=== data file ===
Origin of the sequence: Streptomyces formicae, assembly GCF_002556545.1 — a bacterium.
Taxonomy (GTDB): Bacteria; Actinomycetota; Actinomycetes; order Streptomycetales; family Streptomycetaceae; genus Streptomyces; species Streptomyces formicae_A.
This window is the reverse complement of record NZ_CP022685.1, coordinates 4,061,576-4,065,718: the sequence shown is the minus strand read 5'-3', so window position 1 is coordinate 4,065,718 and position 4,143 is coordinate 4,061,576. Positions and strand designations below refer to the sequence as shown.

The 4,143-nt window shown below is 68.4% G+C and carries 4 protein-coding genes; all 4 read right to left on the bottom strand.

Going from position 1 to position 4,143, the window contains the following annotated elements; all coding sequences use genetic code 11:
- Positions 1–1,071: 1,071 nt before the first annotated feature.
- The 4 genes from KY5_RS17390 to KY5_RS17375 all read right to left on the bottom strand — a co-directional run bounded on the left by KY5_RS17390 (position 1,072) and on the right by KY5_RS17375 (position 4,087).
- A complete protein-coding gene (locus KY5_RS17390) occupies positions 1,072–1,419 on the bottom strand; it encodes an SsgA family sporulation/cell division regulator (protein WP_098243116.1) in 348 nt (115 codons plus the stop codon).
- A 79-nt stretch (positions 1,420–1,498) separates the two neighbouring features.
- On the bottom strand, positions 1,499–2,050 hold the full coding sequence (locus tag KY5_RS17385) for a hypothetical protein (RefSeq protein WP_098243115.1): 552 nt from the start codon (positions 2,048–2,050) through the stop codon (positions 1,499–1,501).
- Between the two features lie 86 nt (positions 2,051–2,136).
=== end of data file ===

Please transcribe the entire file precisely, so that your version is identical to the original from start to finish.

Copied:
Origin of the sequence: Streptomyces formicae, assembly GCF_002556545.1 — a bacterium.
Taxonomy (GTDB): Bacteria; Actinomycetota; Actinomycetes; order Streptomycetales; family Streptomycetaceae; genus Streptomyces; species Streptomyces formicae_A.
This window is the reverse complement of record NZ_CP022685.1, coordinates 4,061,576-4,065,718: the sequence shown is the minus strand read 5'-3', so window position 1 is coordinate 4,065,718 and position 4,143 is coordinate 4,061,576. Positions and strand designations below refer to the sequence as shown.

The 4,143-nt window shown below is 68.4% G+C and carries 4 protein-coding genes; all 4 read right to left on the bottom strand.

Going from position 1 to position 4,143, the window contains the following annotated elements; all coding sequences use genetic code 11:
- Positions 1–1,071: 1,071 nt before the first annotated feature.
- The 4 genes from KY5_RS17390 to KY5_RS17375 all read right to left on the bottom strand — a co-directional run bounded on the left by KY5_RS17390 (position 1,072) and on the right by KY5_RS17375 (position 4,087).
- A complete protein-coding gene (locus KY5_RS17390) occupies positions 1,072–1,419 on the bottom strand; it encodes an SsgA family sporulation/cell division regulator (protein WP_098243116.1) in 348 nt (115 codons plus the stop codon).
- A 79-nt stretch (positions 1,420–1,498) separates the two neighbouring features.
- On the bottom strand, positions 1,499–2,050 hold the full coding sequence (locus tag KY5_RS17385) for a hypothetical protein (RefSeq protein WP_098243115.1): 552 nt from the start codon (positions 2,048–2,050) through the stop codon (positions 1,499–1,501).
- Between the two features lie 86 nt (positions 2,051–2,136).